Europe against GMO crops! Please, sign the Avaaz petition! I already did.
It's us who decide, not Monsanto!!!

Monday, 27 December 2010

Merry Medical Christmas! 2010

 Today:

  1. Human enzyme breaks down potentially toxic nanomaterials
  2. Printed cells to treat burn victims
  3. Arsenic used to treat leukemia
  4. First evidence that chitosan could repair spinal damage
  5. Building organs block by block: Tissue engineers create a new way to assemble artificial tissues
  6. Scientists discover new method for regenerating heart muscle by direct reprogramming
  7. Eliminating tooth decay: Breakthrough in dental plaque research
Today's news are simply WOW :) Many great news on the medical front. I hope that they won't be only short-lived sensation, but also very real medical options in the near future. Happy holidays, everyone!

Human enzyme breaks down potentially toxic nanomaterials

April 7, 2010
An international study based at the University of Pittsburgh provides the first identification of a human enzyme that can biodegrade carbon nanotubes—the superstrong materials found in products from electronics to plastics—and in laboratory tests offset the potentially damaging health effects of being exposed to the tiny components, according to findings published online in Nature Nanotechnology.
The results could open the door to the use of carbon nanotubes as a safe drug-delivery tool and also could lead to the development of a natural treatment for people exposed to nanotubes, either in the environment or the workplace, the team reported. The researchers found that carbon nanotubes degraded with the human enzyme myeloperoxidase (hMPO) did not produce the lung inflammation that intact nanotubes have been shown to cause. Furthermore, neutrophils, the that contain and emit hMPO to kill invading microorganisms, can be directed to attack carbon nanotubes specifically.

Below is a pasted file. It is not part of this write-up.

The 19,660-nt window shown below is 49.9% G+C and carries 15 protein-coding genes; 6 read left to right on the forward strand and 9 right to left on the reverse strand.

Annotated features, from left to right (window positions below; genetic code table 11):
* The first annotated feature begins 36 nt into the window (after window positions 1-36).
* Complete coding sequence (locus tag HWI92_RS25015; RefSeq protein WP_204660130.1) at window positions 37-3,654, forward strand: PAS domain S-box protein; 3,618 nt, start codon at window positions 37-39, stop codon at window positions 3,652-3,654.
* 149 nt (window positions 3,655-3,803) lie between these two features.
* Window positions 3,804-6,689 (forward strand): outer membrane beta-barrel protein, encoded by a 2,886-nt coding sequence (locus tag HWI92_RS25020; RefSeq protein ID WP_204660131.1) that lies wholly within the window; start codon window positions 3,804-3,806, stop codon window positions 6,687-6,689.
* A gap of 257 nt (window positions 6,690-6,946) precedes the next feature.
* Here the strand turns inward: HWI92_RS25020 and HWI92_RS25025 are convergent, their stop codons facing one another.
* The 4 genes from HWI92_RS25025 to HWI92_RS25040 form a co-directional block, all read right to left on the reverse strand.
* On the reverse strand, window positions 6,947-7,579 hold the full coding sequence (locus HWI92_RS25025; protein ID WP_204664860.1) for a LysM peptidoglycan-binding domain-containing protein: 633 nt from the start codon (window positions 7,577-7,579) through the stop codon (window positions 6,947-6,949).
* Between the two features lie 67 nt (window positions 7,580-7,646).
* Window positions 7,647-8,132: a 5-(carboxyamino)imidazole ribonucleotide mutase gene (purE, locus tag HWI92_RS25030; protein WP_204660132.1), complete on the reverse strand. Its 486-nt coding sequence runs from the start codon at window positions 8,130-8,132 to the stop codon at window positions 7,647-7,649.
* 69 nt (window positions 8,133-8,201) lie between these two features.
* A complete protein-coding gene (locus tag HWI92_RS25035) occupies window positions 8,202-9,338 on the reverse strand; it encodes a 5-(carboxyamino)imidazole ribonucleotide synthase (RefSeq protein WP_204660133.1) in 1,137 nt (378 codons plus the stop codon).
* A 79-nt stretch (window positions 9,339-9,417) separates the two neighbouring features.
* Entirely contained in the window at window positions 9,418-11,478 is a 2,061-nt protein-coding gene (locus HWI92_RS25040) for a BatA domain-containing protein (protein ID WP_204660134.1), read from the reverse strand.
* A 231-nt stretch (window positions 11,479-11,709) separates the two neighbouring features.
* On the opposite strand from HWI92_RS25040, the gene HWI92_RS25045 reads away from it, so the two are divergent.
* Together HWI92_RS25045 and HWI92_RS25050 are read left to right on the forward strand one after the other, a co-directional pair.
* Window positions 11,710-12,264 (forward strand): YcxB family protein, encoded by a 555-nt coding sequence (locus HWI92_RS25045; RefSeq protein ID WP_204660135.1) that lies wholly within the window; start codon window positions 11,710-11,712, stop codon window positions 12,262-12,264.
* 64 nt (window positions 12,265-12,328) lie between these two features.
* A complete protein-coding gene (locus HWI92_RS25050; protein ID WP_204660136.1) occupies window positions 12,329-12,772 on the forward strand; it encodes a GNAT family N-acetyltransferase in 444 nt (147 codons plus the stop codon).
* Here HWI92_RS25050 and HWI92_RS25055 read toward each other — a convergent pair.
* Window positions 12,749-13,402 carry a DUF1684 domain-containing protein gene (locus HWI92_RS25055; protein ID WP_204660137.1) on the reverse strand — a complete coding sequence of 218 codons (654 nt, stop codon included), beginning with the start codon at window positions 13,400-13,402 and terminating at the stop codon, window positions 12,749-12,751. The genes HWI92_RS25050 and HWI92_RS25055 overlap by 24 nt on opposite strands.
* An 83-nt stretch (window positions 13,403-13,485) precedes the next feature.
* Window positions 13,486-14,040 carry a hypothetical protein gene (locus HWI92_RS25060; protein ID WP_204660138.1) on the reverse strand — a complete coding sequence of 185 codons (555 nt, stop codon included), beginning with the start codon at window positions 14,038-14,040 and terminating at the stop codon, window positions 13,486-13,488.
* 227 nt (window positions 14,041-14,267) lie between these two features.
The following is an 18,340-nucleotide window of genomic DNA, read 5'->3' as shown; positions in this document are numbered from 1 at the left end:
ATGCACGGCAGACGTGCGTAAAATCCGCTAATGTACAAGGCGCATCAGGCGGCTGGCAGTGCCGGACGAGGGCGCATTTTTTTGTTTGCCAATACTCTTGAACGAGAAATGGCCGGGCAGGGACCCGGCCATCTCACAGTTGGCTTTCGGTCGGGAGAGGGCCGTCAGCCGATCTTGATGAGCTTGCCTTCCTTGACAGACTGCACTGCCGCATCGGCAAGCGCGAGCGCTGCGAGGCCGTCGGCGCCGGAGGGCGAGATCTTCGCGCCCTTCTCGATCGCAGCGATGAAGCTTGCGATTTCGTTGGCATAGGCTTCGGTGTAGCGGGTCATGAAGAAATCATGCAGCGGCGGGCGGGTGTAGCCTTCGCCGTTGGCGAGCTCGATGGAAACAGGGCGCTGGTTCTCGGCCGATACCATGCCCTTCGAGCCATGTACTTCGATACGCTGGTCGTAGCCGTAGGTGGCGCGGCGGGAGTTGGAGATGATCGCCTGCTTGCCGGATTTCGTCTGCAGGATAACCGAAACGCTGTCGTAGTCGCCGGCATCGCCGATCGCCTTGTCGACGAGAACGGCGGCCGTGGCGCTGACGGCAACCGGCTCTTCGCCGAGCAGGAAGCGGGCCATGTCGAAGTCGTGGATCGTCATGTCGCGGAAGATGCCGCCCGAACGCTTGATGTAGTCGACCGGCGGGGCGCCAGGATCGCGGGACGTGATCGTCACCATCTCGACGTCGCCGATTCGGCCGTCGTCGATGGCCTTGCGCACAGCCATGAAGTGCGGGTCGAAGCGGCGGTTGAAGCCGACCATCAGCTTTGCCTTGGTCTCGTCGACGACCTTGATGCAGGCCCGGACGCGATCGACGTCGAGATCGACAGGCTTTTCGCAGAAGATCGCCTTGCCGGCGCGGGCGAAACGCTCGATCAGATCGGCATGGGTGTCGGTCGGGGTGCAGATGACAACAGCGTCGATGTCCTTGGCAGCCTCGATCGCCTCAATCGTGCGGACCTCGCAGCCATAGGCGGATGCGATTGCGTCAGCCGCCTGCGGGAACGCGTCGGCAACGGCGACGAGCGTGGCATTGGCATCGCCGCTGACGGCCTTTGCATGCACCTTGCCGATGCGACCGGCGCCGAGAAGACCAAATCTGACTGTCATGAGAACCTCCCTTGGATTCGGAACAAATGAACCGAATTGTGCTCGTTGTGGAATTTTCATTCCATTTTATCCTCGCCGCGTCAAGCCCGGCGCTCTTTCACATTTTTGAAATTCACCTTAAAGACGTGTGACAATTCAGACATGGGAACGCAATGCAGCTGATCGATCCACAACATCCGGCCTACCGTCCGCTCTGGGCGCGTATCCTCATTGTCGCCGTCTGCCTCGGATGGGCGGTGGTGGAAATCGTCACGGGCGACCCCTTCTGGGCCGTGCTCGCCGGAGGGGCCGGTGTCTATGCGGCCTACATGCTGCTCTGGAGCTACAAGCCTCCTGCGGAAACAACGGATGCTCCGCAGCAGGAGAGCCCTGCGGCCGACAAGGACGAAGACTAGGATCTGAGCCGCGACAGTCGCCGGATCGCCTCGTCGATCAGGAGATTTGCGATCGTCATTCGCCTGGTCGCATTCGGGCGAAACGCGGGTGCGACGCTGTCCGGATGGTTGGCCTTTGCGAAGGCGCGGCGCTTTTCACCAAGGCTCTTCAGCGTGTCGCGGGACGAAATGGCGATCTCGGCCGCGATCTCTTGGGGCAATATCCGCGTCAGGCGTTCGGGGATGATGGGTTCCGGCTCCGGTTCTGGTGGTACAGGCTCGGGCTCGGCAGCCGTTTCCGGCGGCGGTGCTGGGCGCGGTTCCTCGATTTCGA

For the current study, the researchers focused on human MPO because it works via the release of strong acids and oxidants—similar to the chemicals used to break down carbon nanotubes. They first incubated short, single-walled nanotubes in an hMPO and hydrogen peroxide solution—the hydrogen peroxide sparks and sustains hMPO activity—for 24 hours, after which the structure and bulk of the tube had completely degenerated. The nanotubes degenerated even faster when sodium chloride was added to the solution to produce hypochlorite, a strong oxidizing compound known to break down nanotubes.After establishing the effectiveness of hMPO in degrading carbon nanotubes, the team developed a technique to prompt to attack nanotubes by capturing them and exposing them to the enzyme. They implanted a sample of nanotubes with antibodies known as immunoglobulin G (IgG), which made them specific neutrophil targets. After 12 hours, 100 percent of IgG nanotubes were degraded versus 30 percent of those without IgG.
In subsequent laboratory tests, lung tissue exposed to the degraded nanotubes for seven days exhibited negligible change when compared to unexposed tissue. On the other hand, tissue exposed to untreated nanotubes developed severe inflammation. source
My comment: That's actually very interesting article for more than one reason. First, the disposal of nanoparticles is very important for obvious reason - nano materails are used in so many product on the market, their accumulation is obviously dangerous. So understanding the way the body handles nanoparticles and reinforcing it is obviously essential. Another thing I find very curious is the use of hydrogen peroxide. Why I find it odd is because hydrogen peroxide is famous for its use as some kind of cure. Some people say it works. The question for me is why. And here we see one explanation. The hydrogen peroxide strengthen the work of hMPO which kills microorganisms. Interesting.

Printed cells to treat burn victims

April 12, 2010 by Lin Edwards